USCIB is committed to the protection and enforcement of intellectual property globally and works with its affiliates to combat counterfeiting and piracy of hard goods as well as digital works. It is widely recognized that intellectual property protection and enforcement provides both the foundation and incentive for innovation for both developed and developing economies. Accordingly, international and national legislation ensures that rightsholders of patents, copyrights, and trademarks be protected and that their intellectual property be safeguarded against theft and abusive practices. Trademarks, in particular, not only serve the rightsholders but also ensure that consumers have the means to differentiate products and services in the marketplace based on assumptions the consumers have formed about particular brands. These assumptions range from mere preferences to a recognition of a superior product. Similarly, the accompanying colors and logos and overall feel of the product – trade dress – serve an indispensable role in brand recognition. Therefore, depriving a legitimate business of its trademark not only deprives a company of its hard-earned intellectual property, but also deprives consumers of the means to discern brands and make informed choices in the marketplace.
And while health concerns are certainly of great importance to regulators and citizens alike, it is our concern that such legitimate interests, when construed broadly, could touch upon a number of sectors engaged in a number of legitimate business pursuits that also have invested heavily and relied upon intellectual property assets globally.
Lastly, the current proposal deprives the cigarette companies of their ability to engage in commercial speech in the marketplace so that consumers may make informed decisions. We understand that the doctrine of commercial speech here in the United States is markedly different from the evolution of freedom of expression jurisprudence in Australia. Nevertheless, we cite Article 19 of the International Covenant on Civil and Political Rights ("ICCPR" or "Covenant"), "[e]veryone shall have the right to hold opinions without interference. Everyone has the right to freedom of opinion and expression; this right includes freedom to hold opinions without interference and to seek, receive, and impart information and ideas through any media and regardless of frontiers." USCIB believes that this right is not limited to individuals but that freedom of expression is best served when businesses are also permitted to „speak” in the marketplace by disseminating information and describing products and services so as to enhance the consumer experience. Consumers need to receive information to make informed choices about their lives, and especially as it relates to their health. Of course, this speech should avoid deceptive and misleading representations, but there should be recognition that there is value in the dissemination of truthful speech both to the business and to society at large.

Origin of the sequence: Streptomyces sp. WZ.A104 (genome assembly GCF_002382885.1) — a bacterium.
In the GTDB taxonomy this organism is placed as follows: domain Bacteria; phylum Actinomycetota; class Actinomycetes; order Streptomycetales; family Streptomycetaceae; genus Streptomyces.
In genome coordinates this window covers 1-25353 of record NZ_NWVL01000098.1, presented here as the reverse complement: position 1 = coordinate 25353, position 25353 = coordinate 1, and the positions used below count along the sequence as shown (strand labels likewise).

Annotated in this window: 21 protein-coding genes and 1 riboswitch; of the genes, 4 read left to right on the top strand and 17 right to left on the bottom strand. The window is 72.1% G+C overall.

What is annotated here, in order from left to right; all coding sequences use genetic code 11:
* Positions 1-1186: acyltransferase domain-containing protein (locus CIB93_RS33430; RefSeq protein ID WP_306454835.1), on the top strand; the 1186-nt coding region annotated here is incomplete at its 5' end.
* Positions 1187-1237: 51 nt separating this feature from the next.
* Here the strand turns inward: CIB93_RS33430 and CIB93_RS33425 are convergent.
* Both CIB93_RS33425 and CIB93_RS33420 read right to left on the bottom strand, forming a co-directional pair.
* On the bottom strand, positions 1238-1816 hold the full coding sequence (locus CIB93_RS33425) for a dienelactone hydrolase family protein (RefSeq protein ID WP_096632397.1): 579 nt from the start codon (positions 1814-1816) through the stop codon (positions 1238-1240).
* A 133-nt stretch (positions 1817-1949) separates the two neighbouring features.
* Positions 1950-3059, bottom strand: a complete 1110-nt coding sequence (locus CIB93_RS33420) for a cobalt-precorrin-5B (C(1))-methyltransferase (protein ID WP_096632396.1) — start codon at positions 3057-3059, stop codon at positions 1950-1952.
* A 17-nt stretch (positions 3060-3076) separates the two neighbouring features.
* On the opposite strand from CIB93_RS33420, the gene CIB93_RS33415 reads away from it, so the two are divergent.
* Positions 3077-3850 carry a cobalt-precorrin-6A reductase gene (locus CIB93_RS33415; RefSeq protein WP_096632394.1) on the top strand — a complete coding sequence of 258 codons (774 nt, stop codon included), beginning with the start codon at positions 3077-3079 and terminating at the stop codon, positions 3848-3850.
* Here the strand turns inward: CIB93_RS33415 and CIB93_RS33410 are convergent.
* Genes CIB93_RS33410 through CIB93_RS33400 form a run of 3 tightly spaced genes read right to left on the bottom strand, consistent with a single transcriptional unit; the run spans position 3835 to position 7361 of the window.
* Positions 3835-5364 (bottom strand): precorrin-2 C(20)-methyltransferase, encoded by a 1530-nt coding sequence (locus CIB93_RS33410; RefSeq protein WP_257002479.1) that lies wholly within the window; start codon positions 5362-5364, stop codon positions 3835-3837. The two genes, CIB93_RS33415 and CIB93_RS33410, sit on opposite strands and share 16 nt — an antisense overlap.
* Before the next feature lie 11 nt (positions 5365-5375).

In conclusion, we believe that the pending legislation is not narrowly tailored to address the legitimate objectives of the legislature in protecting its citizens against the harms of cigarette smoking. In depriving companies of their intellectual property and restricting the free flow of information to consumers, the legislation not only has the potential of violating accepted international laws and norms, but also of harming the very citizens the bill has set out to protect. Accordingly, we would respectfully ask the Committee to reconsider the bill as currently drafted and to explore legitimate alternatives to this legislation so that the citizens and business entities of Australia may pursue healthy lives without relinquishing the rights and protections afforded them by law.
Thank you for affording us the opportunity to contribute our views.
Peter M. Robinson
The Tobacco Plain Packaging Information Kit provides practical information on the responsibilities and obligations of retailers and other suppliers of tobacco products under the new Tobacco Plain Packaging Act 2011.
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On 20 April 2012, the Prime Minister and Minister Butler unveiled a comprehensive package of reforms to build a better, fairer, more sustainable and more nationally consistent aged care system.